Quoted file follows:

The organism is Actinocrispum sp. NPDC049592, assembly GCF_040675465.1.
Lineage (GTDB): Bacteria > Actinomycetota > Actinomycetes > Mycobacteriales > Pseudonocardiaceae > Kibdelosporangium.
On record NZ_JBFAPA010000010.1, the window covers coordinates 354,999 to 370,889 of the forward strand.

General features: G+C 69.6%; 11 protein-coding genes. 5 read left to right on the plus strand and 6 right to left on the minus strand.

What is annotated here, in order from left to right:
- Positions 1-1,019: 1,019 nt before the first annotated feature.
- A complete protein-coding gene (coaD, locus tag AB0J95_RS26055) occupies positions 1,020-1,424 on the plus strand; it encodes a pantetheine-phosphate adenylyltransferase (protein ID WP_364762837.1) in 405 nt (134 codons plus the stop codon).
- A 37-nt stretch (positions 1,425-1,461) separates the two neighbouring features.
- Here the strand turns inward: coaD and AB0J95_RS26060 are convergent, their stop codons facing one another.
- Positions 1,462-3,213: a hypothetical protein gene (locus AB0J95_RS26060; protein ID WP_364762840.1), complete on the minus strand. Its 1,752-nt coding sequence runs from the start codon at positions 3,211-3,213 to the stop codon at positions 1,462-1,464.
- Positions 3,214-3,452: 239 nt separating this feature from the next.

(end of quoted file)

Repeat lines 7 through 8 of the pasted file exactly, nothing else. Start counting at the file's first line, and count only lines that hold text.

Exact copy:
- A complete protein-coding gene (coaD, locus tag AB0J95_RS26055) occupies positions 1,020-1,424 on the plus strand; it encodes a pantetheine-phosphate adenylyltransferase (protein ID WP_364762837.1) in 405 nt (134 codons plus the stop codon).
- A 37-nt stretch (positions 1,425-1,461) separates the two neighbouring features.